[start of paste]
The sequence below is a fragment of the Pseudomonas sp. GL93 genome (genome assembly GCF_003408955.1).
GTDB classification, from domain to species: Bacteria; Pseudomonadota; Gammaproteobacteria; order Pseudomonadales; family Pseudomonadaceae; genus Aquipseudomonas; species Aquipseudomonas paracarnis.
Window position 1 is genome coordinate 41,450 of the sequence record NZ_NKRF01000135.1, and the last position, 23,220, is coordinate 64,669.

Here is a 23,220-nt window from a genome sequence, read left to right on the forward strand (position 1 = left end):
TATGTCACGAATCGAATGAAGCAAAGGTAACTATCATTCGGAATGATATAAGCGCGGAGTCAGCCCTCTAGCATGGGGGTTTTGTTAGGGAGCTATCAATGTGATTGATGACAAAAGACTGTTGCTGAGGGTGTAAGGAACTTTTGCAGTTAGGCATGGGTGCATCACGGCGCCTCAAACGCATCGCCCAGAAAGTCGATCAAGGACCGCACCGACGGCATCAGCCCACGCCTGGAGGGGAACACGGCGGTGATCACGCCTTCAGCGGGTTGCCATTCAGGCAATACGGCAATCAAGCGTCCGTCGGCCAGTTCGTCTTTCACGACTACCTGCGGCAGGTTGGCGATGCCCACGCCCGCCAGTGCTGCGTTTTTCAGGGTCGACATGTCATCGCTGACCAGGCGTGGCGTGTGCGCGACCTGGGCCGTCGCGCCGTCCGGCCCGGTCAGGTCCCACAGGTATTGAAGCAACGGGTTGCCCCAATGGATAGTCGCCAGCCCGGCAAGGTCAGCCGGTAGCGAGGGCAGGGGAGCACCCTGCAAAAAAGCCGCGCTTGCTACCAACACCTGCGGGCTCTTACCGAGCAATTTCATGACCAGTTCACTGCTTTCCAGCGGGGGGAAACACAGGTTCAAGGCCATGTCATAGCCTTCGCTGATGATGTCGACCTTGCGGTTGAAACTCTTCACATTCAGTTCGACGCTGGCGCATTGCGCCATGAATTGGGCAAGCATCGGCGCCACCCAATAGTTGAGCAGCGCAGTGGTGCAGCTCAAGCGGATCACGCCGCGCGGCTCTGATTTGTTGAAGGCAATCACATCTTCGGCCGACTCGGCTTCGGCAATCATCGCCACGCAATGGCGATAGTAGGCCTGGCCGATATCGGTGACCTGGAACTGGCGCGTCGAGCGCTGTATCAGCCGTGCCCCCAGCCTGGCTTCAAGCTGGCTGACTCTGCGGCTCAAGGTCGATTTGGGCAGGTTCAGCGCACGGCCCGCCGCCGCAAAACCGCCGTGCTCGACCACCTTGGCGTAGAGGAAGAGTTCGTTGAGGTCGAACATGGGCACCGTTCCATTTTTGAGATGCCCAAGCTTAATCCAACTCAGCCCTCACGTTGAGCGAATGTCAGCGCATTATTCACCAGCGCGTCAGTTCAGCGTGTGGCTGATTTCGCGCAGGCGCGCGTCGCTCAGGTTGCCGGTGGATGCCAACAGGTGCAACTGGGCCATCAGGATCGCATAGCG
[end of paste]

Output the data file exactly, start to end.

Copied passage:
The sequence below is a fragment of the Pseudomonas sp. GL93 genome (genome assembly GCF_003408955.1).
GTDB classification, from domain to species: Bacteria; Pseudomonadota; Gammaproteobacteria; order Pseudomonadales; family Pseudomonadaceae; genus Aquipseudomonas; species Aquipseudomonas paracarnis.
Window position 1 is genome coordinate 41,450 of the sequence record NZ_NKRF01000135.1, and the last position, 23,220, is coordinate 64,669.

Here is a 23,220-nt window from a genome sequence, read left to right on the forward strand (position 1 = left end):
TATGTCACGAATCGAATGAAGCAAAGGTAACTATCATTCGGAATGATATAAGCGCGGAGTCAGCCCTCTAGCATGGGGGTTTTGTTAGGGAGCTATCAATGTGATTGATGACAAAAGACTGTTGCTGAGGGTGTAAGGAACTTTTGCAGTTAGGCATGGGTGCATCACGGCGCCTCAAACGCATCGCCCAGAAAGTCGATCAAGGACCGCACCGACGGCATCAGCCCACGCCTGGAGGGGAACACGGCGGTGATCACGCCTTCAGCGGGTTGCCATTCAGGCAATACGGCAATCAAGCGTCCGTCGGCCAGTTCGTCTTTCACGACTACCTGCGGCAGGTTGGCGATGCCCACGCCCGCCAGTGCTGCGTTTTTCAGGGTCGACATGTCATCGCTGACCAGGCGTGGCGTGTGCGCGACCTGGGCCGTCGCGCCGTCCGGCCCGGTCAGGTCCCACAGGTATTGAAGCAACGGGTTGCCCCAATGGATAGTCGCCAGCCCGGCAAGGTCAGCCGGTAGCGAGGGCAGGGGAGCACCCTGCAAAAAAGCCGCGCTTGCTACCAACACCTGCGGGCTCTTACCGAGCAATTTCATGACCAGTTCACTGCTTTCCAGCGGGGGGAAACACAGGTTCAAGGCCATGTCATAGCCTTCGCTGATGATGTCGACCTTGCGGTTGAAACTCTTCACATTCAGTTCGACGCTGGCGCATTGCGCCATGAATTGGGCAAGCATCGGCGCCACCCAATAGTTGAGCAGCGCAGTGGTGCAGCTCAAGCGGATCACGCCGCGCGGCTCTGATTTGTTGAAGGCAATCACATCTTCGGCCGACTCGGCTTCGGCAATCATCGCCACGCAATGGCGATAGTAGGCCTGGCCGATATCGGTGACCTGGAACTGGCGCGTCGAGCGCTGTATCAGCCGTGCCCCCAGCCTGGCTTCAAGCTGGCTGACTCTGCGGCTCAAGGTCGATTTGGGCAGGTTCAGCGCACGGCCCGCCGCCGCAAAACCGCCGTGCTCGACCACCTTGGCGTAGAGGAAGAGTTCGTTGAGGTCGAACATGGGCACCGTTCCATTTTTGAGATGCCCAAGCTTAATCCAACTCAGCCCTCACGTTGAGCGAATGTCAGCGCATTATTCACCAGCGCGTCAGTTCAGCGTGTGGCTGATTTCGCGCAGGCGCGCGTCGCTCAGGTTGCCGGTGGATGCCAACAGGTGCAACTGGGCCATCAGGATCGCATAGCG